May 13, 2016

Rejoice in the Lord

Forgiveness is possible by power of Holy Spirit

Archbishop Joseph W. Tobin

According to the Gospel of St. John, when the risen Lord appeared to his disciples who were hiding behind locked doors “for fear of the Jews,” he breathed on them and said, “Receive the Holy Spirit. Whose sins you forgive are forgiven them and those sins you retain are retained” (Jn 20:19–23). On the Solemnity of Pentecost, during this Holy Year of Mercy, it’s important to understand the connection between the power of the Holy Spirit and the great gift of God’s forgiveness.

In 1711, Alexander Pope wrote, “To err is human, to forgive, divine.” Mercy is an attribute of God. It is only exercised by us narrow-minded and vengeful human beings by the grace of God through the power of the Holy Spirit. That’s why when Jesus appears to his cowardly disciples, he first gives them his peace. Then he breathes on them and offers them the great gift of his Spirit.

With this gift comes the power to exercise mercy and forgive sins. This is something no Christian should take for granted. Not only does our merciful God forgive us, he shares with us the divine power of forgiving the sins of others. If you think about it, this gift of the Holy Spirit is truly amazing. To err is human, and so is the tendency to seek vengeance and retribution for the sins committed against us. But to show mercy—no matter how grievous the wrongs done to us—is divine.

Without forgiveness, we are stuck in our sins. We are impossibly weighed down and unable to experience the peace and joy that are our true inheritance as daughters and sons of God. But when the Holy Spirit is breathed into our minds and hearts, we truly are free to live as Jesus did with love and compassion for all.

And when we extend that same loving forgiveness to others, we become instruments of the Holy Spirit and, as Pope Francis would say, missionaries of mercy to all God’s people.

“Receive the Holy Spirit. Whose sins you forgive are forgiven them and those sins you retain are retained” (Jn 20:19-23).

But what about the “retaining” of sins? Jesus gives his disciples the power to do that as well. Under what circumstances is it appropriate to retain sins rather than forgive them?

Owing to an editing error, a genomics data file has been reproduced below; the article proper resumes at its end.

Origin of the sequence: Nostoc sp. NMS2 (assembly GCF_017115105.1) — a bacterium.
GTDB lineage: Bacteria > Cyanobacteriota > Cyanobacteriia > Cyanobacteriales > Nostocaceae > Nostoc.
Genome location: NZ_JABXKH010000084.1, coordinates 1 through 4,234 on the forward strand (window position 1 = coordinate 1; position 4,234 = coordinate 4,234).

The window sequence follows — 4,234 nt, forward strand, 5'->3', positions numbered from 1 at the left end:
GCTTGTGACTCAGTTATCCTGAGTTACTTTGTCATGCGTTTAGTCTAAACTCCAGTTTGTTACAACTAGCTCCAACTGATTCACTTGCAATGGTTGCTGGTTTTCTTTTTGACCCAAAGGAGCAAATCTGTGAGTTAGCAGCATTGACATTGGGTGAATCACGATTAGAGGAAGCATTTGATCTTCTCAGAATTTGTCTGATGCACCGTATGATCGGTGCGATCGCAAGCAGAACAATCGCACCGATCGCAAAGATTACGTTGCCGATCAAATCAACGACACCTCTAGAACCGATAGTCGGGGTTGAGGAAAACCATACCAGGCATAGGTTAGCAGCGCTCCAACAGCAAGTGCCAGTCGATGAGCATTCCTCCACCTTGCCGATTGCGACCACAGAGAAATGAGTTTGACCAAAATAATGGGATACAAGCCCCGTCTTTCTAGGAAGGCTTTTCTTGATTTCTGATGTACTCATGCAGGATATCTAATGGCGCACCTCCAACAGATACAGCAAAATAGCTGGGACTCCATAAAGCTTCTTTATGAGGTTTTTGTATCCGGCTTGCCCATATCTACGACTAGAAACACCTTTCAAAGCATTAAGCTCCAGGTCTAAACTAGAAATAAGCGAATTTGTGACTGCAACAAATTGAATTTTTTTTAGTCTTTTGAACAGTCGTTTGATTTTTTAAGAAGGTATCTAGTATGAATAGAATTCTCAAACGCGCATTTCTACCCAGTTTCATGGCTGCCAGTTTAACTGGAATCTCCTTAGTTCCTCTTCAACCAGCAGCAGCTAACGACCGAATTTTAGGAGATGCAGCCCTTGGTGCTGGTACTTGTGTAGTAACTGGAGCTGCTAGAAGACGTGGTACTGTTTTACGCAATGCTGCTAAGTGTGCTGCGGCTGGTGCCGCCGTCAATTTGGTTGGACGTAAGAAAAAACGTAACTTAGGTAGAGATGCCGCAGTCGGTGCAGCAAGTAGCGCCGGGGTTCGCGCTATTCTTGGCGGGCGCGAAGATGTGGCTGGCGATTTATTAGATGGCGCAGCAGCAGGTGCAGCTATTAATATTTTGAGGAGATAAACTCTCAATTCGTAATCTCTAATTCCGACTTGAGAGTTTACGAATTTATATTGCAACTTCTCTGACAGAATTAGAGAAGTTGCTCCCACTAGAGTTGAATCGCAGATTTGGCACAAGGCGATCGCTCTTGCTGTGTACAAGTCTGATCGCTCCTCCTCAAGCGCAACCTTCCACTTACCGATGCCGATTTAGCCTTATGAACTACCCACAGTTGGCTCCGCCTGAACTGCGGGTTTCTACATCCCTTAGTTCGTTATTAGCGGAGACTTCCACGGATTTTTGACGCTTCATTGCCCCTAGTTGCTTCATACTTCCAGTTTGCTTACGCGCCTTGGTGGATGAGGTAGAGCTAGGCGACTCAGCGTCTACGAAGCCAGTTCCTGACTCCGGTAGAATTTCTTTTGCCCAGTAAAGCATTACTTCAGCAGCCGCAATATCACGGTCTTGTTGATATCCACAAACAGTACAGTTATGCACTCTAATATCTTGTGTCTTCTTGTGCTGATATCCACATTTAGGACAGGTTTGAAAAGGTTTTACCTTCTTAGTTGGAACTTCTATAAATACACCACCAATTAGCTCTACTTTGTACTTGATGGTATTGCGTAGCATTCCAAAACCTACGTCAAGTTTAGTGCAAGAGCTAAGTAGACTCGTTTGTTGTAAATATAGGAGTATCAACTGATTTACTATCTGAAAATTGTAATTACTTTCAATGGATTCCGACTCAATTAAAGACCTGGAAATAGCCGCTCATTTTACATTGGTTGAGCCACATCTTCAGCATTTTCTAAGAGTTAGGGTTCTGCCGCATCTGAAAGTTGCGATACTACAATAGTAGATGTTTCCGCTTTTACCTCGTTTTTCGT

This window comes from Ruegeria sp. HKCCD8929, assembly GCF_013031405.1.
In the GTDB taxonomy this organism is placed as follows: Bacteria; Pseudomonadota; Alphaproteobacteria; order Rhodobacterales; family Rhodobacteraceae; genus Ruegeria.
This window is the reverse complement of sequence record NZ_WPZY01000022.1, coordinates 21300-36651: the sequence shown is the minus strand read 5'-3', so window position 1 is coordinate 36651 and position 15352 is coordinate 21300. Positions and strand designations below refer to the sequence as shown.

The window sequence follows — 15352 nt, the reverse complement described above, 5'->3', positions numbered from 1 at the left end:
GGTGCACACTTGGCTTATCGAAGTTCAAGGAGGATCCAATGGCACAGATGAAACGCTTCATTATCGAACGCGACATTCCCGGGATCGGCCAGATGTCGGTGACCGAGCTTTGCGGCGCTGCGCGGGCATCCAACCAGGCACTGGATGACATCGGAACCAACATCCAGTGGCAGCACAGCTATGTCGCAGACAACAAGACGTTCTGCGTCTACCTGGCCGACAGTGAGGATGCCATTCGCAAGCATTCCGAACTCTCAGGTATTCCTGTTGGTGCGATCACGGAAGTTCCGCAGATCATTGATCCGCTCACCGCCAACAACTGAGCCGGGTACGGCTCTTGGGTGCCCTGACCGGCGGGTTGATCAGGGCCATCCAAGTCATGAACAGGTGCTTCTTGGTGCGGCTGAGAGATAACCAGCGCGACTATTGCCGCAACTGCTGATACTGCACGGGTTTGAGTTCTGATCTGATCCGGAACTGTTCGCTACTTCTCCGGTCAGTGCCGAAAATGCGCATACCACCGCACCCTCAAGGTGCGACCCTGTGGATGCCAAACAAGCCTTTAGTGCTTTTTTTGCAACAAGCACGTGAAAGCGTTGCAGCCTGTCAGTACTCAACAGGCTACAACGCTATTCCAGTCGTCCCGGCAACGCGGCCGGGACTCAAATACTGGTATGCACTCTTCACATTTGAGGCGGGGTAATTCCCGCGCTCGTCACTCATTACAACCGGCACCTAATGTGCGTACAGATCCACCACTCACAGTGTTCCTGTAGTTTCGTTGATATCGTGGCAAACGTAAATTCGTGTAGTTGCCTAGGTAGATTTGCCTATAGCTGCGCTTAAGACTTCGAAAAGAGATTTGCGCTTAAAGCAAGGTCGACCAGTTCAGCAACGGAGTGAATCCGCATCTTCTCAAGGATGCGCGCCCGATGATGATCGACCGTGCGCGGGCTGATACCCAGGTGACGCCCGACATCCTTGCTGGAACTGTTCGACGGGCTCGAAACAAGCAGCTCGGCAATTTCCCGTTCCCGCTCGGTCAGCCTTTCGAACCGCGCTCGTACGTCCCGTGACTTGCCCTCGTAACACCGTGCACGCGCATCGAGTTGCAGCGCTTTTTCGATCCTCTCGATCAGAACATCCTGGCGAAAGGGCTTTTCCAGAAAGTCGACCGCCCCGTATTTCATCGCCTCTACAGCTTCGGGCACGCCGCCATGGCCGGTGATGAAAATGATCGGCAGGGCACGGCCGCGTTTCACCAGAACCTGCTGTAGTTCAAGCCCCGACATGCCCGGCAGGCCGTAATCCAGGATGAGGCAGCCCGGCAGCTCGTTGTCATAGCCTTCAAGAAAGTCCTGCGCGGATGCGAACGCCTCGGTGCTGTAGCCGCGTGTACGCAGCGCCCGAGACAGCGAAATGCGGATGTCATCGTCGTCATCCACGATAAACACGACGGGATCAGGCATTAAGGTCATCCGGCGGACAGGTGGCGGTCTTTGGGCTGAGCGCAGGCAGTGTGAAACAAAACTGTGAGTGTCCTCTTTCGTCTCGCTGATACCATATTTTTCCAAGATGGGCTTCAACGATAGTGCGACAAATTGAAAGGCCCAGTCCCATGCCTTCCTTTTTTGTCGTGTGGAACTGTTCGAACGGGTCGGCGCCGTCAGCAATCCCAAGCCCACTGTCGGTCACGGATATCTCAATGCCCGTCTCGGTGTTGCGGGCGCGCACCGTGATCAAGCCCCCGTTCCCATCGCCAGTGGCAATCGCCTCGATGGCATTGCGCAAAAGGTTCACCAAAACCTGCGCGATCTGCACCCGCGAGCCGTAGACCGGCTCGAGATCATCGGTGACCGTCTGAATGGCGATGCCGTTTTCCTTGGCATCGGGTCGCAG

This is a tough question. As Christians, we believe that very few sins (if any) are unforgivable, and that no sinner is so depraved that he or she cannot repent and receive God’s total forgiveness.

The Church does identify “sins against the Holy Spirit,” calling them unpardonable. Traditionally these include: 1) the presumption of God’s mercy; 2) despair; 3) impugning the known truth; 4) envy of another’s spiritual good; 5) obstinacy in sin; and 6) final impenitence.

However, none of these sins against the Holy Spirit are incapable of being forgiven by God. No sin is stronger than God’s infinite love and mercy. We call these sins unpardonable because they represent the kind of arrogance that refuses to acknowledge God’s mercy, or accept the fact that we have been saved by the ultimate act of divine forgiveness, Christ’s death on the cross. With great reluctance, the Church “retains” the sins of those who refuse to accept the Holy Spirit’s power of love and forgiveness, but she remains hopeful—even confident—that God’s mercy will ultimately prevail.

The solemn feast of Pentecost calls us to rejoice in the supreme gifts of love and mercy that we have each received by the power of the Holy Spirit. Pentecost also serves as a vivid reminder that we must not take these gifts for granted, but are invited, and challenged, to share them with others as missionary disciples called to preach the Good News of our salvation to all nations and peoples.

The magnificent sequence, Veni, Sancte Spiritus (“Come, Holy Spirit”), which is sung before the Gospel on Pentecost Sunday, implores the Holy Spirit to:

Come, Holy Spirit, Come!
And from your celestial home
Shed a ray of light divine!

Wash the stains of sin away;
Bend the stubborn heart and will;
Melt the frozen, warm the chill;
Guide the steps that go astray.

May the Holy Spirit of God come into our minds and hearts once again this Pentecost. May the gift of God’s love and mercy empower us to confess our own sins, seek God’s mercy and then forgive the sins of others. May we never be so obstinate that we refuse to acknowledge the Holy Spirit’s power to forgive sins. May we never hesitate to seek God’s forgiveness, or to ask for the grace to pardon those who have sinned against us. †

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